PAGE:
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The Art of Tidying Up Social Media Content

by Sara Foster | Nov 18, 2019

This article was written by Jessica Levco, a healthcare writer who covered HCIC19 for Greystone.Net. image of graphic display of term "social media"

Marie Kondo has inspired a lot of us to clean up our junk drawer (or better yet — stop having a junk drawer), tell our socks “thank you” and/or inspire us to get rid of that cowboy hat from a love affair gone south in El Dorado.

She also inspired the Henry Ford Health System’s marketing team to get their social media content in tip-top shape. “Does your content spark joy?” at the 23rd annual Greystone.net Healthcare Internet conference in Orlando was led by Emily Stieber, lead social media strategist, and Brooke Hess, marketing manager for content strategy.

First, the duo figured out what type of images made followers smile. The top hits:

  • Babies
  • Dogs
  • Employees
  • Recipes
  • User-generated content
  • Behind-the-scenes photos

But it wasn’t all about sparking joy. Kondo’s guidelines for tidying up led them to better organization and clearer strategy. Here’s what they did:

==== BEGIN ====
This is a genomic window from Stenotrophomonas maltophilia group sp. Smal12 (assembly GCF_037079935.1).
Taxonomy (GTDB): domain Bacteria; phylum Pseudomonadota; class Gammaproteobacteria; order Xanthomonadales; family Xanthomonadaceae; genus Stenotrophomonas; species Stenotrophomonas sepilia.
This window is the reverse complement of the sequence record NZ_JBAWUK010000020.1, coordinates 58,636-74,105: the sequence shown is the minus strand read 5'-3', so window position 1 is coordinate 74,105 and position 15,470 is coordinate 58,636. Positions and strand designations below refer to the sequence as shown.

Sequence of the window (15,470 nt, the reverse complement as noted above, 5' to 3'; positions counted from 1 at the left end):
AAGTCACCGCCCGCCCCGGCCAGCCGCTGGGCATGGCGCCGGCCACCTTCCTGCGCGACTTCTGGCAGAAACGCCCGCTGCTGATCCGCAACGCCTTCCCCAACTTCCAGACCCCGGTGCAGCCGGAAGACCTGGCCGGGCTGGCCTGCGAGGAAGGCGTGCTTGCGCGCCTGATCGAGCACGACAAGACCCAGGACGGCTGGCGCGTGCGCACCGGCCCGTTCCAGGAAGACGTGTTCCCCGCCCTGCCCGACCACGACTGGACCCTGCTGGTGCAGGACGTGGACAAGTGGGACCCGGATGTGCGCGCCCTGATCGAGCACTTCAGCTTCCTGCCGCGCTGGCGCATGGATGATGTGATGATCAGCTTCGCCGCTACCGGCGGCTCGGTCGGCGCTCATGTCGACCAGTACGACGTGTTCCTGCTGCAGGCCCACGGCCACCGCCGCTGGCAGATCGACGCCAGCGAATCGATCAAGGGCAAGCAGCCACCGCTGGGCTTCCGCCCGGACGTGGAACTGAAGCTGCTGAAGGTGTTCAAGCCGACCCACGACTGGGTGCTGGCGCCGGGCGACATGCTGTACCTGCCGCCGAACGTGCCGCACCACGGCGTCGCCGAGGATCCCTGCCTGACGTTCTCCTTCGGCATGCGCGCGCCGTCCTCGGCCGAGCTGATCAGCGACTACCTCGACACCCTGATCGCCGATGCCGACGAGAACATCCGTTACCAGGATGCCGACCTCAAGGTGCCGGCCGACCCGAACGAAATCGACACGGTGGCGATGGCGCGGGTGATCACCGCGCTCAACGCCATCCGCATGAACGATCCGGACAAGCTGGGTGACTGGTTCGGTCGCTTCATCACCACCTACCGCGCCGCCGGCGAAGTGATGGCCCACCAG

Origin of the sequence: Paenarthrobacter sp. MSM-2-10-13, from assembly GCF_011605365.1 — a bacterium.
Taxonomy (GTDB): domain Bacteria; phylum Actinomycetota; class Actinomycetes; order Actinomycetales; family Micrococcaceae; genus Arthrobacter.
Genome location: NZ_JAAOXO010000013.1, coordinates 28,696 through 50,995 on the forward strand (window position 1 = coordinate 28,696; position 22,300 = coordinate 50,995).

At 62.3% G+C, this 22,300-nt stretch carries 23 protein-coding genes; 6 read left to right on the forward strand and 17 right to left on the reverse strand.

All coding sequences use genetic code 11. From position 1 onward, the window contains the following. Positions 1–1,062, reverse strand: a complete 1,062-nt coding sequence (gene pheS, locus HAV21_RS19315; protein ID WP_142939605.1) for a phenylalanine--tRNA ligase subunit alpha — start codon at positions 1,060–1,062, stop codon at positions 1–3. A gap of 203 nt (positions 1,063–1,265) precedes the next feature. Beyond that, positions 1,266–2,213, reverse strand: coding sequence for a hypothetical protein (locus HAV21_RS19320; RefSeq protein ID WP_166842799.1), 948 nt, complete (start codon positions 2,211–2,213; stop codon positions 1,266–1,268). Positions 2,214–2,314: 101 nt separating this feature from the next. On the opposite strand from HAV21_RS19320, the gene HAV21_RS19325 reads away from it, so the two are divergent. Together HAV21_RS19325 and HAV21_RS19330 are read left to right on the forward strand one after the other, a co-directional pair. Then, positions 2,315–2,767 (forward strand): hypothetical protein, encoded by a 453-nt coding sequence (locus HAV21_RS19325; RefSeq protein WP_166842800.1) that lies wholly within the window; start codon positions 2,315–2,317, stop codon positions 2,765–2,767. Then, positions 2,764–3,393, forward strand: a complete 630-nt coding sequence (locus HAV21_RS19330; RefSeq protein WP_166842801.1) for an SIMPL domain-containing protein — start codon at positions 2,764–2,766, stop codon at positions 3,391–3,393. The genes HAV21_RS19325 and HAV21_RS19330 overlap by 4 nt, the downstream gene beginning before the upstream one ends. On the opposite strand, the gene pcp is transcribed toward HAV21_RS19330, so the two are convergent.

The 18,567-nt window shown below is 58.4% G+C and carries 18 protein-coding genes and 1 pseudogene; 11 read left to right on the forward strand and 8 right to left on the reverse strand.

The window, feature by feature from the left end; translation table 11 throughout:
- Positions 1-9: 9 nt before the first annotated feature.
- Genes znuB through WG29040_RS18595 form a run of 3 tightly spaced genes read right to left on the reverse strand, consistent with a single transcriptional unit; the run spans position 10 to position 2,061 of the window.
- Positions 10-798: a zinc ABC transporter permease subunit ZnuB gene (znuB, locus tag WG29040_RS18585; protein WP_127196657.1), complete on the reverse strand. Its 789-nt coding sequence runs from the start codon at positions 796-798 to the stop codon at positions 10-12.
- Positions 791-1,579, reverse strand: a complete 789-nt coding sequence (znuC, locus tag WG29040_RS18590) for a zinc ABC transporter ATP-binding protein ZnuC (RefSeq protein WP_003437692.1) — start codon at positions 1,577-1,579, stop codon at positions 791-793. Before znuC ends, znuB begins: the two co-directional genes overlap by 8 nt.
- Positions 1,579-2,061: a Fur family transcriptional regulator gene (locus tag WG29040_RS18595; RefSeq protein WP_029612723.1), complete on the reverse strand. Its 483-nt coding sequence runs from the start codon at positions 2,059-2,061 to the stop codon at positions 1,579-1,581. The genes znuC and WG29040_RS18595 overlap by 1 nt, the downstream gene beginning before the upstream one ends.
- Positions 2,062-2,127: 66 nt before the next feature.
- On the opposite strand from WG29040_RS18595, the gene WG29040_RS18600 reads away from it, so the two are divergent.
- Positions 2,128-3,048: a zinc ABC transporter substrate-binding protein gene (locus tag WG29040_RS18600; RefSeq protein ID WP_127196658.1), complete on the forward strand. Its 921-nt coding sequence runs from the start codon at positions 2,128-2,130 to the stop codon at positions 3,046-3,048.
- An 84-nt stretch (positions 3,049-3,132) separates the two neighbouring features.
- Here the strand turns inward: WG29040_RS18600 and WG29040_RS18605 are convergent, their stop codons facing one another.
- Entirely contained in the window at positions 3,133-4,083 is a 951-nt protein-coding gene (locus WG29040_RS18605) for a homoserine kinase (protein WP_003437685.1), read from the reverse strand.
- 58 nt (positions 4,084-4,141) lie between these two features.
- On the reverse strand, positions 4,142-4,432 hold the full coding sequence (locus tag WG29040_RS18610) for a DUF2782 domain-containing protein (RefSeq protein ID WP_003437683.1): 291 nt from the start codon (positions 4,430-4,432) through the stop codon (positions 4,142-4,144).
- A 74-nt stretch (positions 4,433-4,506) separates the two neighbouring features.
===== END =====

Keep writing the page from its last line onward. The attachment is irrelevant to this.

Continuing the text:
• Showcase the “wins”: Based on their internal reporting, they sent out a quarterly infographic to teams around the hospital, highlighting conversions that matter most. They also have quarterly meetings with HR, risk, legal and clinical leadership to discuss marketing goals. Also, all of their social content is tagged with UTM codes for tracking purposes.
  • Organizing the team: Multiple people post on their social media channels. They get together regularly to discuss AP style and their internal style. They also leave room in each meeting to ask for inspiration, where colleagues can share social media examples of non-healthcare brands they’ve liked.
  • Politely decline: Goodbye grainy photos. Goodbye dull stories. Goodbye ho-hum videos. “Algorithms ding you for bad content, so there’s just no point of putting average content up there,” Stieber says. But what happens if someone approaches them with an idea that they know won’t work? “Instead of saying flat-out no, we say, ‘No, but…’ This phrase allows us to reframe their idea into something that might be more effective,” Stieber says.
  • Be responsive: The team takes turns monitoring channels. “It’s not enough just to ‘like,’ a patient’s comment on your post,’” Stieber says. “You actively have to respond because Facebook counts it as an engagement. People want responses immediately and you have to be ready.”
  • Connect with influencers: Since a big chunk of what sparks joy is user-generated content, the team is always happy to engage. They shared the story of how one of their biggest fans sent the marketing team a Christmas card because she liked their content so much. We can’t speak for Kondo, but we bet she might say it’s OK to hold onto that.
  • Brooke Hess
  • Emily Stieber
  • Henry Ford Health System
  • HCIC19
  • healthcare internet conference
  • HealthCare Digital Marketing
  • social media strategy
  • social media

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